If you’re feeling overburdened by the weight of personal debts you can’t afford to pay, filing for Chapter 7 bankruptcy can wipe out many of your debts and give you a fresh financial start. But making spending mistakes immediately before you file or even after you file could get you in trouble.
If you’re seriously contemplating filing for Chapter 7 bankruptcy in the near future, it’s important to understand how you should manage your finances in the interim. Smart spending will help you avoid paying down the wrong debts, incurring more non-dischargeable debt, or worse, jeopardizing your case.
How should and shouldn’t you spend your money leading up to a Chapter 7 bankruptcy case? Read on to learn a few valuable tips.
What Should You Continue Spending Money On?
As you prepare to file for bankruptcy, it’s perfectly acceptable to continue spending money on everyday necessities that you’d normally pay for. Examples include:
● Utility bills
● Vehicle loan payments
● Mortgage payments
● Insurance premiums
● Vehicle repairs
● Child support or alimony payments
● Student loan payments
● Other essential expenses
What Shouldn’t You Spend Money On?
Generally, you’ll want to avoid spending money on any luxuries you don’t really need to support yourself or your family. Don’t buy a brand-new flat-screen or pay for a vacation — nothing non-essential. Aside from avoiding non-essential purchases, other spending mistakes you’ll absolutely want to avoid include:
● Paying down debts that your bankruptcy case will eventually discharge. If you’re really struggling to make ends meet, continuing to make payments on dischargeable debts (like credit card and medical debts) may not be in your best interest leading up to a Chapter 7 case. If you file successfully, your bankruptcy will end up wiping out those debts anyway.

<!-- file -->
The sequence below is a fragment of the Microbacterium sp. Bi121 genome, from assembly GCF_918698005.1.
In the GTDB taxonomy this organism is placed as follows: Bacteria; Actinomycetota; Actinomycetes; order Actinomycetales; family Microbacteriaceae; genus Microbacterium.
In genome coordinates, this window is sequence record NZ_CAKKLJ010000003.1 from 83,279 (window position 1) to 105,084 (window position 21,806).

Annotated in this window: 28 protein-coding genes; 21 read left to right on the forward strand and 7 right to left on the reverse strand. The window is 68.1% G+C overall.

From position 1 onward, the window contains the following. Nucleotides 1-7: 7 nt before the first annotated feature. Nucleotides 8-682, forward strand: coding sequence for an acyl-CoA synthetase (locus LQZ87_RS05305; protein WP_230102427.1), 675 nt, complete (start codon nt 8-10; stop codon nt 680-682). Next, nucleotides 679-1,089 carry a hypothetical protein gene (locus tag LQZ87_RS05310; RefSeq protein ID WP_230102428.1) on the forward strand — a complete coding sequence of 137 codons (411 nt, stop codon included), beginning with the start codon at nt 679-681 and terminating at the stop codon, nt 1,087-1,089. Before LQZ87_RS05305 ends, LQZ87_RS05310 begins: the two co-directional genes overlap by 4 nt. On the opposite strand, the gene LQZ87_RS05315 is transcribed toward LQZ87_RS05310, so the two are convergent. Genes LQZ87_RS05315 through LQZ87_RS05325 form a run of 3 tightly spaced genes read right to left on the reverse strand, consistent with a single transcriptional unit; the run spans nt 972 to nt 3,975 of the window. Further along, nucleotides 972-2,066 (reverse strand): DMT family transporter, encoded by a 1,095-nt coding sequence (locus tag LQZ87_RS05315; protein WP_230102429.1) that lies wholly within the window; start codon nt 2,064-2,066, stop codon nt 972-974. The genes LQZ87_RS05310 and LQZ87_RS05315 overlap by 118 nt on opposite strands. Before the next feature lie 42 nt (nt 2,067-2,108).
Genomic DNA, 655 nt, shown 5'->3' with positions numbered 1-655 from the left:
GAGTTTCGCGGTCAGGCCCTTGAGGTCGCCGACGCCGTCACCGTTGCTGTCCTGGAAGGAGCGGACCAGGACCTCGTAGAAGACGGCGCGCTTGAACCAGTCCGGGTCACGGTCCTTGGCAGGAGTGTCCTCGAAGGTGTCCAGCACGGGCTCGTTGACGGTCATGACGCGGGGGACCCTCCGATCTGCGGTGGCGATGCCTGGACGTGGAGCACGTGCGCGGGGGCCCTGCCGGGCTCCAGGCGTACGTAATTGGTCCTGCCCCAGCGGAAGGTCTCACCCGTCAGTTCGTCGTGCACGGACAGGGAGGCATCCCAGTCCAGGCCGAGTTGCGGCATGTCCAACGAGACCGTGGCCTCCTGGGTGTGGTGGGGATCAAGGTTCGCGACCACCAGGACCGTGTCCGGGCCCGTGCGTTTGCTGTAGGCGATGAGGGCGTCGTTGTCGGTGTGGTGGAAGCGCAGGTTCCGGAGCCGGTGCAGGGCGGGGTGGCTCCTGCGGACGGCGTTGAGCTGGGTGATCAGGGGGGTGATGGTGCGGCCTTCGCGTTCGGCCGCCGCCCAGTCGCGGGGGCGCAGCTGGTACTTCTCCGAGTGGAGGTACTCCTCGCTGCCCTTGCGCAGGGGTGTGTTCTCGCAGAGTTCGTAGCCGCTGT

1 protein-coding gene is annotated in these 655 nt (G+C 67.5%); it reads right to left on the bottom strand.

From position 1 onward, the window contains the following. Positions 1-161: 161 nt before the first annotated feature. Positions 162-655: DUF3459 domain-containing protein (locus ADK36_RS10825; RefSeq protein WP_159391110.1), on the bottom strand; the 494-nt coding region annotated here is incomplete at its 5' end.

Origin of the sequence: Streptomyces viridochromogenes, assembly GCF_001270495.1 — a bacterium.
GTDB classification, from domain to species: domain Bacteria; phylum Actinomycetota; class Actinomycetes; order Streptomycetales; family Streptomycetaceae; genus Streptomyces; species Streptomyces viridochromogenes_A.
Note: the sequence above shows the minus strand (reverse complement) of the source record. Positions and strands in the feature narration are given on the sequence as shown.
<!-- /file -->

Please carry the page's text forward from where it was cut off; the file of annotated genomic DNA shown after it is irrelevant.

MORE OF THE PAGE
● Selectively paying down loans. If you preferentially pay down debts within 90 days of filing, those payments can be “undone” by your bankruptcy case. Before you pay back any of your creditors or even personal loans given to you by friends or family members, consult with a bankruptcy attorney to avoid making a mistake.
● Incurring new debt. Avoid running up any kind of debt before you file or you may be responsible for paying those debts in full.
● Spending money from retirement accounts. Pulling money from retirement accounts, either to stash it away or pay down debt, is a terrible idea. Most retirement accounts are exempt when you file for bankruptcy, which means your creditors can’t touch that money. You shouldn’t touch it either.
It’s important to note the above list is not comprehensive and every bankruptcy case is unique. Furthermore, frivolous spending even after you file can also create problems. If you spend large sums of money during the 90-day period after you file, the court may view that as acting in bad faith or committing potential fraud. Ultimately, your case could be dismissed rather than discharged, which is the opposite of what you want.
For the best advice on how to manage your pre-filing finances while you prepare for your case, consult with a Minnesota bankruptcy lawyer.
Request a Free Consultation from a Minnesota Bankruptcy Attorney Today
If you’re considering filing for Chapter 7 or Chapter 13 bankruptcy, it’s in your best interest to have a knowledgeable attorney on your side. That’s where we come in. For over 20 years, the law office of Ron Lundquist has served clients throughout the Minneapolis/St. Paul metro, and when you need help filing for personal bankruptcy, we’re here for you too.
To get started, give us a call today at (651) 454-0007 or request a free consultation online, and we’ll be in touch with you promptly.